To assess the risk of students using this tool to generate and plagiarise answers for assignments and tests, I ran my exam from last semester through to see how it would cope. My experiences and observations are in the context of Biomedical Science, but some may be applicable elsewhere. In short, it failed the exam.

What ChatGPT can’t do (yet):

  • View an image– by asking students to interpret a graph, diagram or any other image, Chat GPT is instantly rendered helpless.
  • Assess the accuracy of its sources– Chat GPT’s source for information is ‘the internet’. Not a curated, verified internet, but the whole, misinformation-filled internet. As a result, many questions it either got completely incorrect, or tried to cobble together and justify a range of information that ultimately contradicted itself. It cannot match the level of critical analysis we expect from our students.
  • Cite references- ChatGPT will provide you with very believable references. All of them completely fabricated.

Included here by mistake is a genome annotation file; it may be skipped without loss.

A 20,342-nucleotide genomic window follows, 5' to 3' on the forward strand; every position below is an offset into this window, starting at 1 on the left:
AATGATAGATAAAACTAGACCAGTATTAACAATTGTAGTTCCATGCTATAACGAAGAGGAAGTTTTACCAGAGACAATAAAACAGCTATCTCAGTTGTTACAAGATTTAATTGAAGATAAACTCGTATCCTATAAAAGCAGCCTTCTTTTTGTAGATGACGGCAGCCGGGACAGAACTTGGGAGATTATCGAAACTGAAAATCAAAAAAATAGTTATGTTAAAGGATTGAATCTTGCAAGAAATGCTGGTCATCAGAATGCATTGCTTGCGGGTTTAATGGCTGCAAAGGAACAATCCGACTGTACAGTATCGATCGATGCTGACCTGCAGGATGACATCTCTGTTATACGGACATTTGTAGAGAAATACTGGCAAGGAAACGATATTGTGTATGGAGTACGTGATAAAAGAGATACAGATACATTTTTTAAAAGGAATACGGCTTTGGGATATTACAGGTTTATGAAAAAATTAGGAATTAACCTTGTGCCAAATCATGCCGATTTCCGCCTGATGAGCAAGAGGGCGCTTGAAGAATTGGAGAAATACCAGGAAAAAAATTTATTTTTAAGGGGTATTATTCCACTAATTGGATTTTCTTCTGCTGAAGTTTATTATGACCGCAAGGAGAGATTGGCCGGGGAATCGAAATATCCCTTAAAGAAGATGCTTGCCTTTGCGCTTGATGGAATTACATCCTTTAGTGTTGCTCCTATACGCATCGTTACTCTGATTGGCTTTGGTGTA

• Interpret data or extrapolate- Give ChatGPT a data set, ask it to interpret the data in a certain context, or predict what may happen next, and you are at risk of breaking the internet. It has no capacity to tell you anything that hasn’t already been solved or written down somewhere.
  • Know what we covered in class- While there may be several answers to a given question, the one I am looking for is derived from the material delivered in class. A simple “consider the two mechanisms we discussed in lecture 12…” will thwart a student’s ability to plug and copy. A student may then proceed to tell ChatGPT everything which was covered in class, but at that point, the student has actually learned something and I’m fine with that.
  • Get hypothetical: Inventing a hypothetical situation/disease/alien creature and asking students to apply their understanding to make a prediction is an old favourite of mine. It is not a favourite of ChatGPT, which is incapable of knowing the answer to something you just completely made up.